Utilization of Selected Reproductive Health Services among Adolescent Mothers in Meru County, Kenya
Muriuki, Sabera M.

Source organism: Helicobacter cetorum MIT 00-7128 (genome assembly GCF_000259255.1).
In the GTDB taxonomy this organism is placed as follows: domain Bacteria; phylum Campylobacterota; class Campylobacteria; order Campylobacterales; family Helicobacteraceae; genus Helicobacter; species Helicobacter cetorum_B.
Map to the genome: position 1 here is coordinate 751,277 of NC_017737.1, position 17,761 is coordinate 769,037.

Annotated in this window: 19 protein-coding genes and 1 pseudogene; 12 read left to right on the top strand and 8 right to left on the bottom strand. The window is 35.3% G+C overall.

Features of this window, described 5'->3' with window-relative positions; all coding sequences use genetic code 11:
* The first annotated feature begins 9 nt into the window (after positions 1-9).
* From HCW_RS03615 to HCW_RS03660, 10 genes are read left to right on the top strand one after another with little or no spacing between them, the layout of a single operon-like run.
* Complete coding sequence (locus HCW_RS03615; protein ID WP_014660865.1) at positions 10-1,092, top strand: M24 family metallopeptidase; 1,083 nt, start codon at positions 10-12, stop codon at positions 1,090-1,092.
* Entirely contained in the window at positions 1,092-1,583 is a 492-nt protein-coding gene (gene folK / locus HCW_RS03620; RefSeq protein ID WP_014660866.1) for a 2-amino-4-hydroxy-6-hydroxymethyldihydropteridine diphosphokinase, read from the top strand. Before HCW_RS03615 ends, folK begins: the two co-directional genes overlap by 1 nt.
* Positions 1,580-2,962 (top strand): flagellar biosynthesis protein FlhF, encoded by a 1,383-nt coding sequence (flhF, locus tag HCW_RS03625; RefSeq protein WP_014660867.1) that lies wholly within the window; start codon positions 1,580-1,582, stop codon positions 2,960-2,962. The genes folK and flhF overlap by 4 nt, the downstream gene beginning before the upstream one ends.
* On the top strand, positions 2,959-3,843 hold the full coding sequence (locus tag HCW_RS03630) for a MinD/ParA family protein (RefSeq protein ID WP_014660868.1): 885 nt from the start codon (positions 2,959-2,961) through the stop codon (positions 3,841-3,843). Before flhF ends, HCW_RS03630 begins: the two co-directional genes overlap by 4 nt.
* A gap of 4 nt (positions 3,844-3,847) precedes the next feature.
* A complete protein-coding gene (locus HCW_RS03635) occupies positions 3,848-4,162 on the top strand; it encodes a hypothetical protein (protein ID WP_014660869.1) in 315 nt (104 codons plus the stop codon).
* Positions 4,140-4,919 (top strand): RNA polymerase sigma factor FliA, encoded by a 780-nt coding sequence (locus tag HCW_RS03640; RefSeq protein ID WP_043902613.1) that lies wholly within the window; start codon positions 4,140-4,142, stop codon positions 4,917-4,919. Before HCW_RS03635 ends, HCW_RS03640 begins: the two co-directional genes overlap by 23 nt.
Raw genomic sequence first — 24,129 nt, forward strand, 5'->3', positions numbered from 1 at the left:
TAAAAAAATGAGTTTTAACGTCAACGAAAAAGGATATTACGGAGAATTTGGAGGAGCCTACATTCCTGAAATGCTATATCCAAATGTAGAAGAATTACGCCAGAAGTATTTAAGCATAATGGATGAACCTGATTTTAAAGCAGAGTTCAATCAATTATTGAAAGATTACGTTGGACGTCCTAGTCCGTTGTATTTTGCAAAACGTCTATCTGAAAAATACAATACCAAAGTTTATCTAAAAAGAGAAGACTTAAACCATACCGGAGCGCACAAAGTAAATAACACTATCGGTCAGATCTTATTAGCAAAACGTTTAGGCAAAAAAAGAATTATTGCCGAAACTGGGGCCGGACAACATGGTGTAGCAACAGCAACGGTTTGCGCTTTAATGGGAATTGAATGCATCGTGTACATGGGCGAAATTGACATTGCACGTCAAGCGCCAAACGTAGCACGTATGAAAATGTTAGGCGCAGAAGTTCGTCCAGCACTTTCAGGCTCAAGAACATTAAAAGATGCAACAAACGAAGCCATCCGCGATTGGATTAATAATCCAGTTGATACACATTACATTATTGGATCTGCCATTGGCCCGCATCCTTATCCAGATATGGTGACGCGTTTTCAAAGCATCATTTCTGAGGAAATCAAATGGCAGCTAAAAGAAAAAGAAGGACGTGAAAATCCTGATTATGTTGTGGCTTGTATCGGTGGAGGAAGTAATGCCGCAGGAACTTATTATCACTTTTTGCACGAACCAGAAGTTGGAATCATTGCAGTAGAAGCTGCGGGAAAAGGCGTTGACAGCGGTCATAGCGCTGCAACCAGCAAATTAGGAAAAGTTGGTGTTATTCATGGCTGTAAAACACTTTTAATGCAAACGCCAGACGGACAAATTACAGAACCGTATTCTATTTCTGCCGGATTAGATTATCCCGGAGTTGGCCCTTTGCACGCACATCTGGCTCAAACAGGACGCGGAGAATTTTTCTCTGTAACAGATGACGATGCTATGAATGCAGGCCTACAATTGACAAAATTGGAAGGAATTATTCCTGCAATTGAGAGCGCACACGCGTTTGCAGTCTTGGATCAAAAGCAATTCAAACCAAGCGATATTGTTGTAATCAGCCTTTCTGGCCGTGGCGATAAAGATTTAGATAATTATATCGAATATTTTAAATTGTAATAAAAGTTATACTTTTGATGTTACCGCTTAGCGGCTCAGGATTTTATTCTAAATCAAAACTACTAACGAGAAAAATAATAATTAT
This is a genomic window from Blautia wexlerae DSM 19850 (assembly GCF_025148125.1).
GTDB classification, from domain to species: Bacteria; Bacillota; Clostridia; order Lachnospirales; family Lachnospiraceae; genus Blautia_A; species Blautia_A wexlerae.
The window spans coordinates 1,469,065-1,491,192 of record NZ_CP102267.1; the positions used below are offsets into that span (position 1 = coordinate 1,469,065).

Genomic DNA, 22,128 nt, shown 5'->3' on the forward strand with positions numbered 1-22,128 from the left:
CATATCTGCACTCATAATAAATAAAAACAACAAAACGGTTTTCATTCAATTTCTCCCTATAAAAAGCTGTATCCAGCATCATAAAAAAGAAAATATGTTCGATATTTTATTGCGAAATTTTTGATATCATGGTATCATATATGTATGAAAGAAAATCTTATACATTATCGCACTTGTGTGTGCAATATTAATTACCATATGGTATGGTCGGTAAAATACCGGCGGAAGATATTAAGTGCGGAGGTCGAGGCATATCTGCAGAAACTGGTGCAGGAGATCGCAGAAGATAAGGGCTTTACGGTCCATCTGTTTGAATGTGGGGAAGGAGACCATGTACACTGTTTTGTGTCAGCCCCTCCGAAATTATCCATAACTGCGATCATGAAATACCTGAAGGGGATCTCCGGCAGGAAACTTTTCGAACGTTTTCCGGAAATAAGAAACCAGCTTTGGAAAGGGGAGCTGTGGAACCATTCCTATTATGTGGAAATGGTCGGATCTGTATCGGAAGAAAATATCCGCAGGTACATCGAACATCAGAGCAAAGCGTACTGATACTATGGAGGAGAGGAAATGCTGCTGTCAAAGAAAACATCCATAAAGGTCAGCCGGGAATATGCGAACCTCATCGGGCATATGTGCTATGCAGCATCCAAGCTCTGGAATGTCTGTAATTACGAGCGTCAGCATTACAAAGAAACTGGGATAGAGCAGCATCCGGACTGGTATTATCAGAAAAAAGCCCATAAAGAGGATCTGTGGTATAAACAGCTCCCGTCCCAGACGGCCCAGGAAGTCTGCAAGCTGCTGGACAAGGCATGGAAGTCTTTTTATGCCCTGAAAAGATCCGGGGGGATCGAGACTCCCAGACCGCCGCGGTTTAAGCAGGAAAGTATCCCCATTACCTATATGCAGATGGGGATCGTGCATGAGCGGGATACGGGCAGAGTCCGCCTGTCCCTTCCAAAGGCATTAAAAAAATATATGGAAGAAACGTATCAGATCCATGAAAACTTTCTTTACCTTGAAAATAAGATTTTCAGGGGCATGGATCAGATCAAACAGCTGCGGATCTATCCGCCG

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Reproductive health is “a state of complete physical, mental, emotional and social well-being and not merely absence of disease or infirmity, in all matters relating to the reproductive system and to its functions. Despite efforts from Ministry of Health relevant partners to provide the highest attainable health for all, adolescents continue to face reproductive health challenges such as; STI/HIV, teenage pregnancy, unsafe abortion and harmful practices, for example female genital mutilation. This affects adolescent‟s career progression, childbearing age and increases risk of reproductive health problems in future. Utilization of reproductive health services (RHS) could save many adolescents from the numerous sexual and reproductive health problems. Little has been documented about the levels of utilization of reproductive health services by adolescent mothers in Igembe South Sub County. The purpose of this study therefore was to determine the level of utilization of reproductive health services by adolescent mothers in County, Meru County. The study adopted a descriptive cross-sectional design using pretested questionnaires. The study population was adolescent mothers who had delivered within twelve months prior to the study. Sample size comprised of 234 adolescent mothers and 10 key informants. A pretest of research tools was carried out at Kimongoro location. Data analysis was done by use of thematic content and quantitative data presented by use of percentages and frequencies distribution tables. For inferential quantitative analysis, a partial binary logistic regression model was fitted to determine demographic, socio cultural and health facility predictors of utilization of reproductive health services in Igembe South sub-County. Adjusted Odds Ratios were evaluated for significance by considering the 95% Confidence Interval or the p. value for the Z statistic generated. Ethical clearance was sought from the Graduate School, Kenyatta University Ethical Review Committee, and National Commission for Science Technology and Innovation (NACOSTI), Meru County director of public Health, County director of education and County commissioner. The results showed that utilization of the selected reproductive health services by adolescent mothers was high (above 70%). In this study, majority of the adolescent mothers attended antenatal services at least once. However, the proportion attending the clinic at least 4 times according to the recommendations of the WHO was below the findings of the Kenya demographic survey report which reported that more than half of all pregnant mothers had visited the clinic four or more times. More than 80% of the adolescent mothers reported to have delivered their babies in health facilities. An adolescent mother who is not married was less likely to seek reproductive health services than married ones (AOR =0.51, p=0.033). Level of education and socio-economic status as well as the person adolescents live with, influence utilization of contraceptive services in the area. The study found that a Muslim adolescent was 74% less likely to attend antenatal services compared to a Christian adolescent (AOR= 0.262, 95% CI (0.132 to 0.51, p<0.001) The researcher recommends that primary school curriculum should include sexuality education to ensure factual information is passed to teenagers at primary level. The Ministry of Health to waive user-fee for reproductive health services to ensure all adolescents can access them. The information generated from this study may be a useful contribution to the current knowledge on adolescents‟ reproductive health management and policy development by the Government of Kenya.